arts: offbeat
barbara's multicolored dreamcoat
she lives real, on a quiet street with a garden and birdcage sculptures and collages.

by shermakaye bass
reprinted from the austin american-statesman
thursday, october 28, 1999

arbara irwin is an odd bird; a slight, unassuming woman who surrounds herself with birdcage sculpture, victoriana collage and found-object installations.

the first time i met her, she made me slightly dizzy. her multitude of talents hit me like a first glance at joseph's dreamcoat: pieces of silk here, snippets of wool there, dashes of calico and gingham and velvet chintz. so much busy-ness brought into one place that before the ``wow'' had a chance to hit me, i was paralyzed by all the color and information. then i looked. and i looked some more. and slowly the patchwork came into focus. a multicolored dreamcoat -- that's barbara. that's her personality, and that's her work.

a self-taught artist with an associate's degree in interior design, barbara is nothing if not diligent. our acquaintance began several months ago when she sent me photos of her found-object sculptures. i was intrigued but not convinced; i didn't get it. she didn't let up. she sent me note cards and updates, interspersed with an occasional telephone call. i tried to put her off. not because i didn't like her art -- in fact, the more i looked at it, the more i got it -- but because i felt beleaguered.

and then, be damned, i saw myself. i thought about my own no-holds-barred approach. haven't i bugged editors? haven't i pestered friends and foes? and isn't it impossible for most of the people i respect to accept the word ``no.''

i agreed to come to her house.

when i arrived at the modest cottage in south austin, the smell of mint and rose oil swished around the furniture, lingered in the air like an invisible, levitating cat. i surveyed the collection of figurines made into sculpture: tiny antique hands, pieces of doll and hardware, chipped porcelain flowers -- suggestions of softness from another time, encaged or enmeshed in rugged materials like chicken wire or a rat trap, or captured in a glass dome from an old-fashioned clock. against another wall were dozens of birdcages -- all shapes, styles and sizes -- containing miniature animals in odd configurations, a wedding-cake bride and groom, a vignette of antique furniture and a jetson-era boy on the telephone, a teensy plain metal canoe, pieces of engine.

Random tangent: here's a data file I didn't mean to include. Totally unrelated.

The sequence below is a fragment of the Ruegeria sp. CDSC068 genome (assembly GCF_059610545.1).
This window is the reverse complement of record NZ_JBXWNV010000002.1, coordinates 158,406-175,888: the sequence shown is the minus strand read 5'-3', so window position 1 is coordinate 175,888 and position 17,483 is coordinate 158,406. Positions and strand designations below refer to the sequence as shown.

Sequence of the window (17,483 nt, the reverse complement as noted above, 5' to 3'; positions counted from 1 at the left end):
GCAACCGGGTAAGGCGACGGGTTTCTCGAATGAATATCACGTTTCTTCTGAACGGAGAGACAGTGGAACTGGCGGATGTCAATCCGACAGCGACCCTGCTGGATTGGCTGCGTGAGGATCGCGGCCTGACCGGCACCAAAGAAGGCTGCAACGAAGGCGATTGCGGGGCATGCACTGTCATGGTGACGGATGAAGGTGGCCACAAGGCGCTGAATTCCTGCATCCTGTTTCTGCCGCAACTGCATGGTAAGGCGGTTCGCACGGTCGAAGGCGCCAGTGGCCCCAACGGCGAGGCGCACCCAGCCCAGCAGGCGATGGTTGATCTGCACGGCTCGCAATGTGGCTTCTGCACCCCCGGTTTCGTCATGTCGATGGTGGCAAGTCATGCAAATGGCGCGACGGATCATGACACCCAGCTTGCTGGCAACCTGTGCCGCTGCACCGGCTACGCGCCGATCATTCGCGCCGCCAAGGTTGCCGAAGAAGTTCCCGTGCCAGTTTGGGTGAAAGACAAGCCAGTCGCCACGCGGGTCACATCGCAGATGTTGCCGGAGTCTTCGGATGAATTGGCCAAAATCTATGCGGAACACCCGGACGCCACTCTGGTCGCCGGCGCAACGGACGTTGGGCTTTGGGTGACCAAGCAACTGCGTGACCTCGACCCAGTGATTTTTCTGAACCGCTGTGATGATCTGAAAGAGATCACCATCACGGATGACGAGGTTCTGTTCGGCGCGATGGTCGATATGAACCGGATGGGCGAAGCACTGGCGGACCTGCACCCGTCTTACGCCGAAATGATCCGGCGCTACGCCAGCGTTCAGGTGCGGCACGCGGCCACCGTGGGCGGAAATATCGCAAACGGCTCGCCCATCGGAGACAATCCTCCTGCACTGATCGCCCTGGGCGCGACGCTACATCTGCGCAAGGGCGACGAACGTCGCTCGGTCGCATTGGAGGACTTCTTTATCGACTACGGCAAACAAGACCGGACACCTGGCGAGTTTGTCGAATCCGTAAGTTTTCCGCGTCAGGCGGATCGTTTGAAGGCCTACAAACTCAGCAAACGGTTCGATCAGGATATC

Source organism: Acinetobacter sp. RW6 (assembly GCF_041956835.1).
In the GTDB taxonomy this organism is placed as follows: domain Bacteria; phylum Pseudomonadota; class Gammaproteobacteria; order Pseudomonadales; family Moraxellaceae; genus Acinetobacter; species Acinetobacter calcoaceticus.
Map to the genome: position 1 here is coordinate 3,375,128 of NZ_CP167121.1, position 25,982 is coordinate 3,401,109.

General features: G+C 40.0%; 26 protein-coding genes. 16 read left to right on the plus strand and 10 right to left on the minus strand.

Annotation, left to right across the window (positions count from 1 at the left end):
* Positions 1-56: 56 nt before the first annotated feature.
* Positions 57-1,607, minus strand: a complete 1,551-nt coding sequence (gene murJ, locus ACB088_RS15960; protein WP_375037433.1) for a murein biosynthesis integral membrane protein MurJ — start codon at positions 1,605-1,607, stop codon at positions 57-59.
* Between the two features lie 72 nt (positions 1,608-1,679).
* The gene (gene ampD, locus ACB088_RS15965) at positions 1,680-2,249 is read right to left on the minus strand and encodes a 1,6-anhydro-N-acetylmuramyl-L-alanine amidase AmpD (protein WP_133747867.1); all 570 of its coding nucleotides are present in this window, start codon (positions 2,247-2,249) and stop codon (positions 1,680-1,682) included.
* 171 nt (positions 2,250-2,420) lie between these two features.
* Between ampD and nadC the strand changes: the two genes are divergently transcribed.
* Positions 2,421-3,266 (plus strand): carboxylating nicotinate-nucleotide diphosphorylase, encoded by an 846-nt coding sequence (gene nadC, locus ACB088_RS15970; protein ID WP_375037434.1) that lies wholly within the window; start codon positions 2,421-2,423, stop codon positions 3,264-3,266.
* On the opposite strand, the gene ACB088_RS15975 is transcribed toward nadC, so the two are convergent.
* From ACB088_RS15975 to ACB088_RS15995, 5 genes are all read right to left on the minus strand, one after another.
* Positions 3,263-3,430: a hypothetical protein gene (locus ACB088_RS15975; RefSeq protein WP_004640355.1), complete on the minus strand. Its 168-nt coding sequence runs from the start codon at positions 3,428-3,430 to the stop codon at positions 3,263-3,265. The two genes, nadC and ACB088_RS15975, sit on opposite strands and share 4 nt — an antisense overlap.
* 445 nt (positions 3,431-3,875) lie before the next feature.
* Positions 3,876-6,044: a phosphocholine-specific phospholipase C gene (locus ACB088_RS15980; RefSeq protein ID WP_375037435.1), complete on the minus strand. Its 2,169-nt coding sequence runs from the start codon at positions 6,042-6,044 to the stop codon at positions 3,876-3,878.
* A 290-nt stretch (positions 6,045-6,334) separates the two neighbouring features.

through the living room was the sewing room, with squares of country fabrics, fragments of quilt, old dolls and doll clothes, impromptu sculptures and installations blossoming from shelves and walls. in back of the house was a sort of garden room - a room of windows, with reams of makeshift shelves holding more vignettes of gewgawery. somehow, the whole jumble of what barbara had done with her junk coalesced into an astonishingly beautiful gallery.

i meandered from room to room; i saw more collages and sculptures, more herb tinctures and handmade clothes, and out back, a garden filled with more strange and compelling sculpture. and i thought, my god this woman is martha stewart with no budget. she's like holly hobby meets dolley madison meets a good witch from grimm's. . . .

when we finally sat down in her kitchen, i still felt dizzy from all the busy-ness, all the . . . brilliance. when i finally tore my eyes away from the stuff on her walls, she was telling me about one of the pivotal events in her life: building a sailboat, piece by piece, with her ex-husband and then sailing it to hawaii. her stories kind of melded together in unlikely unity. she's been a montessori teacher, an interior designer, a department store buyer, an artist, an herbalist, a seamstress, a housecleaner, a gardener, a sculptor . . . ooops. uh. barbara, can you slow down a minute? i think i need another glass of that mint tea. . . .

well. i came back a second time and then a third, and that last afternoon we talked for a long spell. we talked about travels and dreams and art and long-long-ago things. we talked about friends and being nice. about getting your work out there, at all costs. barbara has been in several group exhibits at gallery lombardi, but she doesn't really show that often. i think that's a shame. i think she's really good and should show more, and i say so.

but it's hard, she explains, when you do so many things, and quite frankly, you do them very well. it's hard to stay focused on one thing. it's hard to make a living. it's hard to . . .

i knew what she meant. oh, how i knew.

later, i helped her move her gas heater out of the shed behind her house, and into the little cottage, which was cold. i learned that she didn't have ac or central heat, and that basically barbara didn't have much money. but that she lived rich.

and she does. she lives with all the good things in her dolly madison/holly hobby/martha stewart/five-and-dime-shopper house. she lives real, on a quiet street with a garden and birdcage sculptures and collages. she lives true, in a world made of art and dreams.

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